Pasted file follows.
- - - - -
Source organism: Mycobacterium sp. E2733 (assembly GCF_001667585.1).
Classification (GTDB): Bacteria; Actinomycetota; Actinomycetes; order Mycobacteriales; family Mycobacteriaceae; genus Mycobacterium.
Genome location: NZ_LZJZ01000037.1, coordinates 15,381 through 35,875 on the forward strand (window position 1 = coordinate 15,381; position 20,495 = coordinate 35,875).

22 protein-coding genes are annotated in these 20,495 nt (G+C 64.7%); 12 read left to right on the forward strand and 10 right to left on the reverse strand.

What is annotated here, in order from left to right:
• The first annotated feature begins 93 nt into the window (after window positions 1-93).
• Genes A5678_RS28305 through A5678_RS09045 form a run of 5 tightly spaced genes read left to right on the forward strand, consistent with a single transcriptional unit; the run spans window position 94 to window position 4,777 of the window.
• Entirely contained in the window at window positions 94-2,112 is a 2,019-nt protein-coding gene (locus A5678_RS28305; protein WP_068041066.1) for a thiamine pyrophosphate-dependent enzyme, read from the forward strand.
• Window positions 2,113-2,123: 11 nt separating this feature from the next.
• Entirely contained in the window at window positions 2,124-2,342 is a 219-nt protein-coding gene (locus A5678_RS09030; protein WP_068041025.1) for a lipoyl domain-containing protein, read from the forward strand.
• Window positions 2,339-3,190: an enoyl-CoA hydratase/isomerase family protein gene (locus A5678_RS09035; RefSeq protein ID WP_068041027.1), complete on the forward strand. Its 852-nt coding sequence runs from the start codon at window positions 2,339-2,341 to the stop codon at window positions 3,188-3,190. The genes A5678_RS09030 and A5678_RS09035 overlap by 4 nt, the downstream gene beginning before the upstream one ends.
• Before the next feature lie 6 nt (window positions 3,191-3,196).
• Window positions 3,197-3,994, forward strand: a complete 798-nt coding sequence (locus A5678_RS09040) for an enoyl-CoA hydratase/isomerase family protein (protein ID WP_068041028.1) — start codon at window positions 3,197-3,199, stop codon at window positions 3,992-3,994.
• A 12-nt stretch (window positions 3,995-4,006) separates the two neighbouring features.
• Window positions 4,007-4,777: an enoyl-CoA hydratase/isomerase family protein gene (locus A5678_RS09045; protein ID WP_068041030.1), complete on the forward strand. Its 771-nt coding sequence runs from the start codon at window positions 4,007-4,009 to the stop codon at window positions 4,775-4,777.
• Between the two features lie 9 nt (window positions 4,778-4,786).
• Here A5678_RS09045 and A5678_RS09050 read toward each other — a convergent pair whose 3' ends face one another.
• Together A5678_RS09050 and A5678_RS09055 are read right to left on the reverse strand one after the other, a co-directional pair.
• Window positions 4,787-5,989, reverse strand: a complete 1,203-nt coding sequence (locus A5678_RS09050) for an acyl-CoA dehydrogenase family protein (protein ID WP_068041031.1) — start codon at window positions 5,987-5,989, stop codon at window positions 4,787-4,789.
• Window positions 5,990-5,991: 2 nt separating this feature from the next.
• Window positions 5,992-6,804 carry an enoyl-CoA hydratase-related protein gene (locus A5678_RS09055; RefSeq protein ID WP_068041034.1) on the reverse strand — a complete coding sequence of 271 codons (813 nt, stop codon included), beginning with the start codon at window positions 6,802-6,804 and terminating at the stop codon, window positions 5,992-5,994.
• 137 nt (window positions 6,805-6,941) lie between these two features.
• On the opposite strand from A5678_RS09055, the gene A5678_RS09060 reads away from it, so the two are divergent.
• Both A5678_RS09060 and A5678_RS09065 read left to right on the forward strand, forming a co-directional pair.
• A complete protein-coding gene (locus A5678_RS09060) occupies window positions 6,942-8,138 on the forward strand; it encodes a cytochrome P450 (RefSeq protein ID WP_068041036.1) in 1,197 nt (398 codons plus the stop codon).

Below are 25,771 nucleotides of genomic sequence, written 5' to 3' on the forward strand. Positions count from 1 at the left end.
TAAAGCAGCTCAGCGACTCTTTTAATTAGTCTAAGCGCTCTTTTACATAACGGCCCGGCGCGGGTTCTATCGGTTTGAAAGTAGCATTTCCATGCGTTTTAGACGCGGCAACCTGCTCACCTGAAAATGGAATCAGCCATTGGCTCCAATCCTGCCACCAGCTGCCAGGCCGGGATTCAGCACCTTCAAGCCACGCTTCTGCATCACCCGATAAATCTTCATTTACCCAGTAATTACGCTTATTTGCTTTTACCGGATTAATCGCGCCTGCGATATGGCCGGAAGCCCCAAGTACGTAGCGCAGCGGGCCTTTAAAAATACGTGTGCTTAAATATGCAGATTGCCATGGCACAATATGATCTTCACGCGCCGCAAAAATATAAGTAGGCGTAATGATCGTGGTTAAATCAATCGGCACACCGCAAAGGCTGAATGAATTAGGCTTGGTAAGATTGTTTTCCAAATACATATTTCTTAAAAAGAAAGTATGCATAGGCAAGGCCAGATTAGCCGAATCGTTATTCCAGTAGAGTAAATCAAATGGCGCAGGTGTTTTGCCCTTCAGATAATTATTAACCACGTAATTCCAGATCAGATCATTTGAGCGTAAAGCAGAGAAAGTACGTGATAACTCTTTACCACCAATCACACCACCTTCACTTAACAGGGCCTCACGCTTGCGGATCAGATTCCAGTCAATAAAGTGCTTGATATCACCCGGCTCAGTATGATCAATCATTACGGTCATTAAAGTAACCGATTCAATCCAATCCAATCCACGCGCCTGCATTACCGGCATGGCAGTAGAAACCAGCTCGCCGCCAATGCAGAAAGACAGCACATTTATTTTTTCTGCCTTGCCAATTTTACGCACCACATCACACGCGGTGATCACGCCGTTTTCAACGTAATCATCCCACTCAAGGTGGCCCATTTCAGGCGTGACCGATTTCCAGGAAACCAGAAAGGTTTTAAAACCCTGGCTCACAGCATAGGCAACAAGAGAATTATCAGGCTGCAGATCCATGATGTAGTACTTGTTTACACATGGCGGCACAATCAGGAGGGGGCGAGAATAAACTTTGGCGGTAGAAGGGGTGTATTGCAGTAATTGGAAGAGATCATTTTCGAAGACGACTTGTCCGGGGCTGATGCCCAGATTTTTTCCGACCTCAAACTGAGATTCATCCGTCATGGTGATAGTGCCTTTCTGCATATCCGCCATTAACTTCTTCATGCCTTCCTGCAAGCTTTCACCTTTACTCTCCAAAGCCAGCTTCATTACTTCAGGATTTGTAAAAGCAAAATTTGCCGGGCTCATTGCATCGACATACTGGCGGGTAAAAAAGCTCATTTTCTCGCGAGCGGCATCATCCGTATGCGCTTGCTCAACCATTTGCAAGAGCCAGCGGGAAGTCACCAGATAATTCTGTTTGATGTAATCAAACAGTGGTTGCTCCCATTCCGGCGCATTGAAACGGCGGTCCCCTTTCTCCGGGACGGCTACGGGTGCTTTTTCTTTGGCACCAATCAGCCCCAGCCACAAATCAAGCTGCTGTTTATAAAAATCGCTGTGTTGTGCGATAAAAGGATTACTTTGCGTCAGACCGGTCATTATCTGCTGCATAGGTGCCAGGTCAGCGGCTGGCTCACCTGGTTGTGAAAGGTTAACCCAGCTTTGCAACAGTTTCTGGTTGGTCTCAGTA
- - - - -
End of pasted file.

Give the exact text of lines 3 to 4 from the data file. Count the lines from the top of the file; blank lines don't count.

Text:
Genome location: NZ_LZJZ01000037.1, coordinates 15,381 through 35,875 on the forward strand (window position 1 = coordinate 15,381; position 20,495 = coordinate 35,875).

22 protein-coding genes are annotated in these 20,495 nt (G+C 64.7%); 12 read left to right on the forward strand and 10 right to left on the reverse strand.